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Overactive Bladder

An abnormally frequent urge to urinate affects millions of people worldwide. This information will help you to understand the condition of an overactive bladder in a better way:

What is an overactive bladder?

Overactive Bladder (OBA) is a condition which causes sudden and frequent urge to urinate and the person suffering from it is often not able to reach the toilet in time to expel the urine voluntarily. The frequency and urge may also change in day and night.

This condition results when the detrusor (smooth) muscle covering the bladder relaxes or contracts with abnormal frequency and after short intervals. Instead of waiting till the bladder is completely filled with urine, the muscles contract prior and lead to frequent urination.

What are the causes of overactive bladder?

The exact cause for the development of overactive bladder is not known yet. However, there are several risk factors and underlying conditions that are identified as being the stimulus for the development of this disorder.

These include:

  • Side effects of medicinal drugs

  • Nerve damage

  • Neurological disorders (Parkinson’s disease, multiple sclerosis, etc)

  • Stroke

Other conditions that are also seen as a result of overactive bladder are UTI (urinary tract infection), and BPH (benign prostatic hyperplasia). These are usually excluded in the diagnostic tests.

Some experts believe that genetic mutation and heredity also plays a part in creating vulnerability for developing overactive bladder. People suffering from stress, depression and ADD (attention deficit disorder) have shown similar symptoms to that of overactive bladder.

How is overactive bladder diagnosed?

Initially overactive bladder is noticeable when the patient maintains a urination diary. It helps to create a log showing details of urination, such as frequency and interval between urination, etc. This is a big help for urologists and doctors when making a precise diagnosis.

A urinalysis tests may be performed to check for infections and blood sugar levels, along with the white blood cells as well as checking the concentration of the urine. Residual urine may also undergo catheterization or ultrasound testing in some cases. At times, the doctor may also recommend cystoscopy or urine cytology of the bladder. Often it is important to perform a pressure test with cystometry (CMG) to check the activity level of the detrusor muscles covering the bladder.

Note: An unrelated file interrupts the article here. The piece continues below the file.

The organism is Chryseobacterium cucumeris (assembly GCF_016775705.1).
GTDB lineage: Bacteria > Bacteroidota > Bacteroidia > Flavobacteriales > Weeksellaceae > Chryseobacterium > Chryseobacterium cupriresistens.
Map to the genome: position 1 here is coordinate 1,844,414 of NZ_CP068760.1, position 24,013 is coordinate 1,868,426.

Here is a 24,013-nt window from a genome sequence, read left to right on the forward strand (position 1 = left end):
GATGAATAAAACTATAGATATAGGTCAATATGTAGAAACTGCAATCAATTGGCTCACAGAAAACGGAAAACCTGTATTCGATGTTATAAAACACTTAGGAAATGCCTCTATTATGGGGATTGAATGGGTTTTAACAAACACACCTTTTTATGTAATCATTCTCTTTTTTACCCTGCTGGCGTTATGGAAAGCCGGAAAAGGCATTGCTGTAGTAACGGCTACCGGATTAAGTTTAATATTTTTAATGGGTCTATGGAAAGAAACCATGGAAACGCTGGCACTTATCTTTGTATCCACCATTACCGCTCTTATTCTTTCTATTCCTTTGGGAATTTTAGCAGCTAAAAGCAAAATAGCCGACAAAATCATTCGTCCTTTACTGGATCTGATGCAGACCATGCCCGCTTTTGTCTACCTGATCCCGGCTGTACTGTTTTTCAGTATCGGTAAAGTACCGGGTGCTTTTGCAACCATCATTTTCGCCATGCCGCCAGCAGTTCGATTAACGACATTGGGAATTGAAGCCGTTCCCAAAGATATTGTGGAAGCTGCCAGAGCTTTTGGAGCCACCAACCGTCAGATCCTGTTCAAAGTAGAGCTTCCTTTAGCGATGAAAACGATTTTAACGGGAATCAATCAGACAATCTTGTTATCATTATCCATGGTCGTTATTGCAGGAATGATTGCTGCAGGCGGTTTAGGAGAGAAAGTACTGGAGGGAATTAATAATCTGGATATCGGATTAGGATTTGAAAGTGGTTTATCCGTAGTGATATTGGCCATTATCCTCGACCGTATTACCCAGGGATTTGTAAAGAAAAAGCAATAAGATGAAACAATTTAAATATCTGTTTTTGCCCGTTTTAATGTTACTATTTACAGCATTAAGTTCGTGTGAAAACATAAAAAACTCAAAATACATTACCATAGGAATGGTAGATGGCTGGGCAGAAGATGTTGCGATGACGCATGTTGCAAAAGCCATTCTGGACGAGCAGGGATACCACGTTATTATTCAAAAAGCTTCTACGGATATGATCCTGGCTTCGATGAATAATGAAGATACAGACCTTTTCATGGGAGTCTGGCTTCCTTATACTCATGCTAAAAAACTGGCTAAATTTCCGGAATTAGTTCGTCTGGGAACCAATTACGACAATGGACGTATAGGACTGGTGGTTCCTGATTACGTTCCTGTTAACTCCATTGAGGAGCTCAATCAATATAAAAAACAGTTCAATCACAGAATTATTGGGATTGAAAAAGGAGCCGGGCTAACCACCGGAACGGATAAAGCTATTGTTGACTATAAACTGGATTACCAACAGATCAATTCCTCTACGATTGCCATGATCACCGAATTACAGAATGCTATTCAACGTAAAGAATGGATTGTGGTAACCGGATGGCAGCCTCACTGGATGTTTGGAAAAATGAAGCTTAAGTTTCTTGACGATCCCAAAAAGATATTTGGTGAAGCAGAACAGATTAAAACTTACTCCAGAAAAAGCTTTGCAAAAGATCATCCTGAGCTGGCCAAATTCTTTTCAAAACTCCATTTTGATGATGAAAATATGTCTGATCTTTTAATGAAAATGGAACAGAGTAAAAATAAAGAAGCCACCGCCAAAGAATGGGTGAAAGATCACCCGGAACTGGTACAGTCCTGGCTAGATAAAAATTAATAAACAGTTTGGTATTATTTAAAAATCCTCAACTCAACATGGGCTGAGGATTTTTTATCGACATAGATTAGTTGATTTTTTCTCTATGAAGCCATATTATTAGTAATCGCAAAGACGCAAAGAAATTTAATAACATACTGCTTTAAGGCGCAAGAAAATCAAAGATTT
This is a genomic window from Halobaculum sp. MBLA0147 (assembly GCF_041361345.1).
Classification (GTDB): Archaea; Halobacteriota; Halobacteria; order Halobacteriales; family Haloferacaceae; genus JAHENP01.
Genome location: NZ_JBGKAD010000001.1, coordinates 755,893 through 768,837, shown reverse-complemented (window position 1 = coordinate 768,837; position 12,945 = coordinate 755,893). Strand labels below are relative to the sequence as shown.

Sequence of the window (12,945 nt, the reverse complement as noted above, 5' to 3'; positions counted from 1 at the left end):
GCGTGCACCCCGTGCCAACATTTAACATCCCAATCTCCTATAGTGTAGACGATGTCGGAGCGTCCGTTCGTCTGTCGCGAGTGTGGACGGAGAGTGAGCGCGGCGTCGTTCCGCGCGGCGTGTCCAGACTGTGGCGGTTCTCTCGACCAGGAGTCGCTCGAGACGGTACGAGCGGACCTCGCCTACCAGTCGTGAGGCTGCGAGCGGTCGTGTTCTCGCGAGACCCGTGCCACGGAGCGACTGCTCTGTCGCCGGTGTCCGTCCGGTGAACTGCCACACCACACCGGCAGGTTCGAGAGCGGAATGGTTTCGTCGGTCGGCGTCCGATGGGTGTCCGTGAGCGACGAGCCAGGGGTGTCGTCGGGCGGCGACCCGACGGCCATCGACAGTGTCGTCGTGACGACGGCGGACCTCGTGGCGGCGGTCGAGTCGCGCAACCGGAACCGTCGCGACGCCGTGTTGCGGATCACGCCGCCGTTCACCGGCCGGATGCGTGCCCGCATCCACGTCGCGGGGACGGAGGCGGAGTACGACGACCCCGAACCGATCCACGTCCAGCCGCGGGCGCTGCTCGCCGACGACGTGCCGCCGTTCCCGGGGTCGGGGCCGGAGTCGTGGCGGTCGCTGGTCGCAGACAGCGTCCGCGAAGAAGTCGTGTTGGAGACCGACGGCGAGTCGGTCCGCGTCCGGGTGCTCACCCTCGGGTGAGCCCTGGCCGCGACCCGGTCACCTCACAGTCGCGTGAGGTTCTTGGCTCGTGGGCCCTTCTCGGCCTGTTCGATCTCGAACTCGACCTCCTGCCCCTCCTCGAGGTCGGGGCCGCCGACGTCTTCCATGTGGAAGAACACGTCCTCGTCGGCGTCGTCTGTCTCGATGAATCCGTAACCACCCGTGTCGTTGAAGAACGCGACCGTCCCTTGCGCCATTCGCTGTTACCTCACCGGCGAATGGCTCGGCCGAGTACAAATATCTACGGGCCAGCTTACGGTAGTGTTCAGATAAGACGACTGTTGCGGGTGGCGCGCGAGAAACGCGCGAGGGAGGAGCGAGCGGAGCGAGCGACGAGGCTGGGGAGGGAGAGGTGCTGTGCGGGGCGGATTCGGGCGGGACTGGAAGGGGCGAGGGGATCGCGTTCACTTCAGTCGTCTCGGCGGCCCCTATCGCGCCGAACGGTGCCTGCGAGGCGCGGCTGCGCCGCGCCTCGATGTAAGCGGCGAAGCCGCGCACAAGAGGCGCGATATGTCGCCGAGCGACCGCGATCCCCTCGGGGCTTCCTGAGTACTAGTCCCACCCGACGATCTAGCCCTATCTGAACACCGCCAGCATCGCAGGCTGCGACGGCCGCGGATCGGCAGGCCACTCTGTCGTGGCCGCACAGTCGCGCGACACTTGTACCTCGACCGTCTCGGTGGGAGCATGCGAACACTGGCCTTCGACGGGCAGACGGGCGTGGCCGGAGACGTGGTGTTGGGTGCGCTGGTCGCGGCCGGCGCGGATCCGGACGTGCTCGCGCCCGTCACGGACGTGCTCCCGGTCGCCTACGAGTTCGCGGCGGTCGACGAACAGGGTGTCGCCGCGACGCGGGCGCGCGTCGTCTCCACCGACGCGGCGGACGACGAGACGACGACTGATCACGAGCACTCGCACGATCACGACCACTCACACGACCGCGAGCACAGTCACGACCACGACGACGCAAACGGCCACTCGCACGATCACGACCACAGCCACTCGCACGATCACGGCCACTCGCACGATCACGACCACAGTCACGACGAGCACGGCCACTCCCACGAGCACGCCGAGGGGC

Imaging tests, such as MRI, CT scans and cystogram are rarely required in such cases.

What is the treatment for overactive bladder?

These are the types of treatment effective in treating an overactive bladder:

Medicinal drugs

Medicines that contract or relax the smooth detrusor muscles covering the bladder are helpful in treatment of overactive bladder and urge incontinence. There are several drugs available for this.


Behavioral therapies combined with medication have helped to improve the symptoms of overactive bladder significantly. These may be simple exercises (timely urination, biofeedback, etc) to fluid management. Dietary changes are also advised to avoid irritating the bladder. These also include quitting smoking and losing excessive weight if obesity is observed.


Neuro-modulation is used when medicinal drugs and behavioral therapies are unsuccessful in treating the symptoms of overactive bladder and urge incontinence. This involves electrical stimulation of the nerves or part of the skin, rectum or vagina.

Surgical treatment

Surgery for treatment of overactive bladder (augmentation cystoplasty) is advised when the bladder produces too much or too little pressure. It is a major surgical operation which can have potential risk of complications and hence is often the last resort to treat overactive bladder or urge incontinence.

Surgical methods include cutting the nerve supply to the bladder (neurolysis).

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